In the third set, the unforced errors crept back into Kvitova’s game. Despite this, she saved a breakpoint to hold the first game and was able to break Radwanska to go up 2-0. Radwanska started to make a few unforced errors and got away from her trademark slices and spins. Radwanska got back on form in the third game with two winners including a crowd pleasing tricky, angled shot. She was additionally aided by a Kvitova double fault and an unforced forehand error to break and get back on serve. After an Aga hold at love, the players traded breaks in games five and six. The Pole went on to win the final three games playing nearly error free tennis while the errors mounted again for Kvitova. The Czech committed twenty-three errors in the decider compared to only four for Radwanska.

Although, she competed well, Kvitova has been recovering from a bout with mononucleosis. In addition, she seemed to have been hampered by a right thigh injury. Radwanska’s right thigh was also taped, but she has said her leg is tired from playing so much tennis.

This title will boost Radwanska to a year-end world ranking of 5. Kvitova will end the year at 6.

After the match, Radwanska said, “It is an incredible day for me especially that a few weeks ago I didn’t know that I had any chance to be here … this is the biggest day in my life.”

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Carlos Alcaraz Relishing Prospect Of Playing Peak Djokovic In Future



Carlos Alcaraz at the Miami Open, photo by Vanni Gibertin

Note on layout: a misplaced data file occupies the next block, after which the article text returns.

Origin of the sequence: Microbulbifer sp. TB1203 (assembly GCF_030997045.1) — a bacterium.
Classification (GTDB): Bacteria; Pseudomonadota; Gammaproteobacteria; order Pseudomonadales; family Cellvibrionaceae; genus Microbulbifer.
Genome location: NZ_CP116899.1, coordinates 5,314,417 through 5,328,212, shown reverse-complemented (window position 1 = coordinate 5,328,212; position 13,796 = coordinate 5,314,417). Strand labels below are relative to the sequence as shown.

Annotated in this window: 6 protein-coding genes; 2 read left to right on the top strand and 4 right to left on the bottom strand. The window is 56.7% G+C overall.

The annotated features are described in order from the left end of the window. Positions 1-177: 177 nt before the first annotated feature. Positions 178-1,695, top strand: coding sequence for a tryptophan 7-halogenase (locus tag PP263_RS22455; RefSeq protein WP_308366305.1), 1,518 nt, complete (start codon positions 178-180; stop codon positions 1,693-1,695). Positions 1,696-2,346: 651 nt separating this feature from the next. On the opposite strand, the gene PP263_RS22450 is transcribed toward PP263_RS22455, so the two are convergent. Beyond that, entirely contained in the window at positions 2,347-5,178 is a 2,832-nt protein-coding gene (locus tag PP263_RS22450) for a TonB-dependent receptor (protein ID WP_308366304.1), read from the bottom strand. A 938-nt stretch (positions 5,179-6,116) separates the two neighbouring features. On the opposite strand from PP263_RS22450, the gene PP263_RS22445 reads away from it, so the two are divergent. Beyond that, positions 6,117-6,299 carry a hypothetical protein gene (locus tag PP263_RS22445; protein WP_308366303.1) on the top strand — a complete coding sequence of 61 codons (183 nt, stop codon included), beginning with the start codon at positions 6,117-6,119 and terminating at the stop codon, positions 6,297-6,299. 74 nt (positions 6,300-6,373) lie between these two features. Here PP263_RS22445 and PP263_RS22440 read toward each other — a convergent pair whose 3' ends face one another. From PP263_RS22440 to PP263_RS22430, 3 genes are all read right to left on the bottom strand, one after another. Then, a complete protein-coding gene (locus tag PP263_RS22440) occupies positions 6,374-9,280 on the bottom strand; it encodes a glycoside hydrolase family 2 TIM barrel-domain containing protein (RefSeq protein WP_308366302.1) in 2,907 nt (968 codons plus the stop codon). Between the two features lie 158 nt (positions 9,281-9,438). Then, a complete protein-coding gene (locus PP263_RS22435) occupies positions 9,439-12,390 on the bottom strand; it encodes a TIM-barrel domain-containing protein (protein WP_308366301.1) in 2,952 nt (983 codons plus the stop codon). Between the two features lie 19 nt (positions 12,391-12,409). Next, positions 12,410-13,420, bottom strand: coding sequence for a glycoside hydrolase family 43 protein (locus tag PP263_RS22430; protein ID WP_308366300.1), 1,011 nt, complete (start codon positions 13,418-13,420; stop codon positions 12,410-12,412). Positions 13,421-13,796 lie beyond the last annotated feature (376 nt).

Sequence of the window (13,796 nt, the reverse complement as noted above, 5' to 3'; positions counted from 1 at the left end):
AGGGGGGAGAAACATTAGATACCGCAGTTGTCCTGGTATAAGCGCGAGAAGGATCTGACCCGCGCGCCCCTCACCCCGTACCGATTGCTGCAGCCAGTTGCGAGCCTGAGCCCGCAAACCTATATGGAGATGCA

After an injury-stricken start to the 2023 season, Carlos Alcaraz has regained his position as one of the most explosive and formidable players in the world of men’s tennis. 


The 19-year-old has won 17 out of 18 matches played so far this season, winning titles at the Argentina Open and earlier this month in Indian Wells. Currently on a nine-match winning streak, the Spaniard recently returned to the world No.1 position and must win the Miami Masters to maintain the top spot heading into the clay swing. 

Alcaraz’s recent dominance is taking place during the absence of Novak Djokovic who is currently unable to enter America due to being unvaccinated against COVID-19. As a result, the two haven’t locked horns on the Tour since last year’s Madrid Open when Alcaraz prevailed in a three-set epic.

There is no doubt that the Serbian will be keen to avenge that defeat in the future but who would win in a match if both players were playing at their very best? 

“I have to play against Novak when he is 100%, I would say in Madrid he played really, really well. So it was close.” Alcaraz said following his 6-3, 6-3, win over Tommy Paul in Miami on Tuesday. 
“I agree with him. When he’s 100%, probably he’s one of or is the best player in the world.’
“What Novak has achieved, the level of Novak for example in Australia was unbelievable, really high. I really want to play against Novak when he’s 100% and I’m sure I’m going to enjoy it.”

The world No.1 is already the youngest player to defeat both Djokovic and Rafael Nadal at the same tournament, as well as the first to do so at a clay event.